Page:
As leadership teams assess this complex and evolving landscape, their top priority is making the right investment decisions for the coming decades and choosing how to allocate incremental investments. Aviation industry leaders are aiming for the greatest emissions reduction possible by pursuing a strategy designed for uncertainty. That means diverting capital toward winning technologies, investing in no-regrets moves while selectively doubling down on “big bet” investments as technologies evolve.

Here’s what the initial elements of those strategies look like across key subsectors of the industry.

Commercial aviation manufacturers

  • Leapfrog the historical fuel-efficiency improvement trend by pursuing disruptive advances in aircraft and engine technologies, including hybrid-electric architectures.
  • Decide where to make big bets vs. hedges. Explore whether limiting investment now is an option for some technologies, like hydrogen.
  • Prune business portfolios and take a zero-based approach to improving performance (Zero-Based Redesign) to free up cash for reinvestment.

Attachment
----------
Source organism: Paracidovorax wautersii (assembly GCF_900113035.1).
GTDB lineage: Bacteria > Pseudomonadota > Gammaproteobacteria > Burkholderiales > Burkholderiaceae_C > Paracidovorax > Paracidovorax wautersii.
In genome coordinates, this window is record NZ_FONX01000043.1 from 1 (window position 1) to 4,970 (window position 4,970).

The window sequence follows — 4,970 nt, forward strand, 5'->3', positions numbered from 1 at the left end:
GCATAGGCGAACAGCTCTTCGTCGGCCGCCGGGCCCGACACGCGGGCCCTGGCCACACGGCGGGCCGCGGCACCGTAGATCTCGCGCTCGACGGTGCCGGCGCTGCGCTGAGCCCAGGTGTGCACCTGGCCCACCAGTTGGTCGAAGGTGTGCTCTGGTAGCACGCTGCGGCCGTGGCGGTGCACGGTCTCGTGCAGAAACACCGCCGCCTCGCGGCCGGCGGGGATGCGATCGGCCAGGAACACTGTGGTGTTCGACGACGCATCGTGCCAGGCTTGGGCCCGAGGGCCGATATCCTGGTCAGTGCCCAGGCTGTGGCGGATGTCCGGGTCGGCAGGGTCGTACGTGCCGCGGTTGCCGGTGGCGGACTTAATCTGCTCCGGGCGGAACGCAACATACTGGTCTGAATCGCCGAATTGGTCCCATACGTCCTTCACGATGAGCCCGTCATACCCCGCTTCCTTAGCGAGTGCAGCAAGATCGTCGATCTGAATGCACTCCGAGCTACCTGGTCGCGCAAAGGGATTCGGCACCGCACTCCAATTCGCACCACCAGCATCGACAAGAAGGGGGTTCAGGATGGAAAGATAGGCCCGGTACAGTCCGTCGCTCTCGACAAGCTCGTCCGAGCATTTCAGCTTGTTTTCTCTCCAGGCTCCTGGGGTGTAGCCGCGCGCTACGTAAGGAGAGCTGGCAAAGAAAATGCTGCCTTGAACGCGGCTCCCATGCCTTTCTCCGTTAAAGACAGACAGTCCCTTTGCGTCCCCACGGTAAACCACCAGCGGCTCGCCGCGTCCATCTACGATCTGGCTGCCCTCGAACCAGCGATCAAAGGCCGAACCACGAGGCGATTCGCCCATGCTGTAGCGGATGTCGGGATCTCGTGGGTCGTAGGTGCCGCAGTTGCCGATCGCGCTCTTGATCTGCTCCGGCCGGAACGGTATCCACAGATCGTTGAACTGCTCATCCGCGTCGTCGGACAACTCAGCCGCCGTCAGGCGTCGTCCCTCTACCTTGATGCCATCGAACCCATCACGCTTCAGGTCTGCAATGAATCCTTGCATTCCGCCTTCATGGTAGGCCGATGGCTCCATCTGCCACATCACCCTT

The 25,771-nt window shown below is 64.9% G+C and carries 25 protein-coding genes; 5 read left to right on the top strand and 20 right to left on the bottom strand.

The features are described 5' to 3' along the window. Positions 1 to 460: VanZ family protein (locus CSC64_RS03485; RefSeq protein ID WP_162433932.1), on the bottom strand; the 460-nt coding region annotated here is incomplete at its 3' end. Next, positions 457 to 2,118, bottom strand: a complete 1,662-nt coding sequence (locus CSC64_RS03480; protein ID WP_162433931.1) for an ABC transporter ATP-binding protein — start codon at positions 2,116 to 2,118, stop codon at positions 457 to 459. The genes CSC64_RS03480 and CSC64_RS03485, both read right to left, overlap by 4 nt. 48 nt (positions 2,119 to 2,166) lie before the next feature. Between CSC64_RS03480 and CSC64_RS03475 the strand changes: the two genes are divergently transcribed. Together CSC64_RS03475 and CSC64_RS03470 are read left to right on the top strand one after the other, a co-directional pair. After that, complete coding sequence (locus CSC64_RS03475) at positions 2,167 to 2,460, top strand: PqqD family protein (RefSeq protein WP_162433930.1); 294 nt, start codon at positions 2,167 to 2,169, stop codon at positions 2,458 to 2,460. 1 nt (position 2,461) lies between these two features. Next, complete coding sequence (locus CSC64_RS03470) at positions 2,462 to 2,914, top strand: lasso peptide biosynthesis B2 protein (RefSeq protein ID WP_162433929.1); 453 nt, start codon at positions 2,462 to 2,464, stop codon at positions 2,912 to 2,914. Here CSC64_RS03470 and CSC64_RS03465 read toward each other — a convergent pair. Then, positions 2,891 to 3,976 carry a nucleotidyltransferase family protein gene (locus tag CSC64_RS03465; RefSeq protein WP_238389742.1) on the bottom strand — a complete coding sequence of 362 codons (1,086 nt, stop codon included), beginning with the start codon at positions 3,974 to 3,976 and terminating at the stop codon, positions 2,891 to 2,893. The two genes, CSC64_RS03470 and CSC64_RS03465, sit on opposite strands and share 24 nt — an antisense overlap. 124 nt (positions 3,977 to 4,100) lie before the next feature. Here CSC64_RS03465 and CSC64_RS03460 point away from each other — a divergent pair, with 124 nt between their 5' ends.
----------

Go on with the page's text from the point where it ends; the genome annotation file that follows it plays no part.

• Realign operating models to foster innovation, improve talent productivity, and develop new capabilities, both in-house and through M&A and partnerships.


  • Accelerate fleet renewal, aiming to introduce at least two generations of more efficient aircraft into service by the 2050s.
  • Promote the use of SAF. Give customers the option to choose SAF and offer incentives. Co-invest to develop SAFs and commit to purchasing portions of future SAF supply.
  • Set ambitious targets to improve operational efficiency in the air (e.g., air traffic control optimization) and on the ground (e.g., decarbonizing airport operations).

Governments and industry associations

  • Expand incentives such as green bonds and subsidies to scale up renewable energy infrastructure. Encourage investment in second-generation SAFs, beyond HEFA, and e-fuels.
  • Create incentives for sustainable fuel makers to increase SAF production for aviation, to overcome the economic advantage of using the same feedstocks to produce renewable diesel for trucking.
  • Set realistic expectations for achieving net-zero emissions. A zero-emission target for 2050 should incorporate the likely consequence of higher ticket prices and lower air traffic growth.
  • Support the creation of functional, global book-and-claim systems that aggregate global business demand for SAF. The goal: to lower costs by stimulating demand.

Fuel providers

  • Invest beyond HEFA into second-generation SAFs with fewer supply constraints, along with e-fuels. Consider joining a consortium of capital providers to share risk.
  • Join industry efforts to incentivize large-scale SAF development.